Aeolian landscape

The dry regions of the Earth are the most exposed to wind action, which blows in a regular way and with a speed that can range from few kilometres an hour to 200 kilometres an hour in case of a hurricane or a typhoon. Compared to water, the wind transports lighter fragments: sands and silts are transported by wind that exceeds 30-40 kilometres an hour. Trees, bushes and grass create obstacles to the wind. Also the presence of water makes soil particles heavy and hinders their transport.
Very fine particles are kept in continuous suspension by the wind that lift them very high and keeps them high for days, weeks or months and then deposits them far away. Saharan fine sands are transported by the wind towards the Mediterranean Sea until they fall down on the Plain of the Po when it rains.  The result of this process is the red sand that falls on cars. Sand, silt and clay particles are dragged and rolled by the wind, that makes them jump 1-2 metres high.
When the wind removes fine materials from the soil surface, this results in gravel deserts, made of gravel, stones and big blocks. These materials together form the desert floor.
Wind erosion
The sandy particles that are more easily transported are those made of quartz minerals. Quartz is a very hard mineral, which erodes the rocks close to the ground and the materials it encounters (for example telephone and electric poles). The result is the creation of grooves and slots on clay rocks, while rocky walls and soil blocks are smoothed.
Particles deposited by the wind
When the wind stops or reduces its speed, the transported material is deposited. The sands pile up as dunes, which can be 10-100 metres high. Dunes are never isolated, but they are grouped and form dune fields that move as the wind pushes them. When, as a consequence of environmental and climatic change, dunes are covered by vegetation, they acquire a fixed shape and position.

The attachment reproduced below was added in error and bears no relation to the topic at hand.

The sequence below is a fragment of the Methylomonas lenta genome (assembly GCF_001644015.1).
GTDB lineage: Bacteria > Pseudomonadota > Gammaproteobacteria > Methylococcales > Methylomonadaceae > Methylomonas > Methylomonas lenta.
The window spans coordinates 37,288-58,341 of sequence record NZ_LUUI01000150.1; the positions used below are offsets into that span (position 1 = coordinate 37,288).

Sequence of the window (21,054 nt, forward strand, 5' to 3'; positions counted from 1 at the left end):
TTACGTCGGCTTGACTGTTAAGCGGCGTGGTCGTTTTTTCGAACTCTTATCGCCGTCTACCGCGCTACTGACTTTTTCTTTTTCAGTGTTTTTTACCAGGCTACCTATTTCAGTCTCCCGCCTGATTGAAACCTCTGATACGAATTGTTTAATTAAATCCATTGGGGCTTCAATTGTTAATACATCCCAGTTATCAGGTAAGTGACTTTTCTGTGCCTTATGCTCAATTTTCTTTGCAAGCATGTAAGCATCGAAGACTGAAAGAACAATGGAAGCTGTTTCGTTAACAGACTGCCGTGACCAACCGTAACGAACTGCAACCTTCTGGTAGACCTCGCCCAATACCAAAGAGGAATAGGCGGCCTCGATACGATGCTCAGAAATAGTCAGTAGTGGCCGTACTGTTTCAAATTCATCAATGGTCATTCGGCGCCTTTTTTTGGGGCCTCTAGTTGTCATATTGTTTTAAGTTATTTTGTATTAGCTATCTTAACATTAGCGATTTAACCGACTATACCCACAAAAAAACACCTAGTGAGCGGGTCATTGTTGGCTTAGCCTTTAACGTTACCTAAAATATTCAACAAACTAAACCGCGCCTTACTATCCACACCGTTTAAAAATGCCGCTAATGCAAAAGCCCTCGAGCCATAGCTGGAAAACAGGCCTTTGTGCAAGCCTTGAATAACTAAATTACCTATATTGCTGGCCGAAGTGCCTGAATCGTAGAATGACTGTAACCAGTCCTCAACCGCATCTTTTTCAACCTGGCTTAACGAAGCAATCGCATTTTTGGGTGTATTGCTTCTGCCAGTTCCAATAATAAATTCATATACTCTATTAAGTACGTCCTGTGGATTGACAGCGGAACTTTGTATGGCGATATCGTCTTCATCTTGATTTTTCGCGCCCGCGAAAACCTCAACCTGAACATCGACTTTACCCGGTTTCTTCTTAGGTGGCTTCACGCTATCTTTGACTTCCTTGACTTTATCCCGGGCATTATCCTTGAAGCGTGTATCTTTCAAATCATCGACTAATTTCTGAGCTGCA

Thin sands are transported by the wind from desert regions to far away places. They deposit onto several layers and form the loss. Deposits of loss can be found in central-northern Europe, Chile and North America.
Deserts and desert regions
Desert regions are characterized by draught, and water streams are called uadi: they are almost always dry, because the water evaporates or filters into the subsoil before reaching the sea. When the water collects into a depression, it evaporates and leaves layers of evaporitic rock sediments. In this way the chotts form. They are “salt deserts”, located in Tunisia. Or the playa of California desert is formed. Or a black layer is created due to water evaporation and oxidation of the salts that are contained in the desert minerals. This is called desert paint.
A desert cannot be completely flat. It can have heights and steep slopes, with a debris base, without vegetation. Characteristic of desert landscapes are the wide plateaux called mesa or meseta (what is left of a wide eroded flat area) and buttles (tower-shaped heights).

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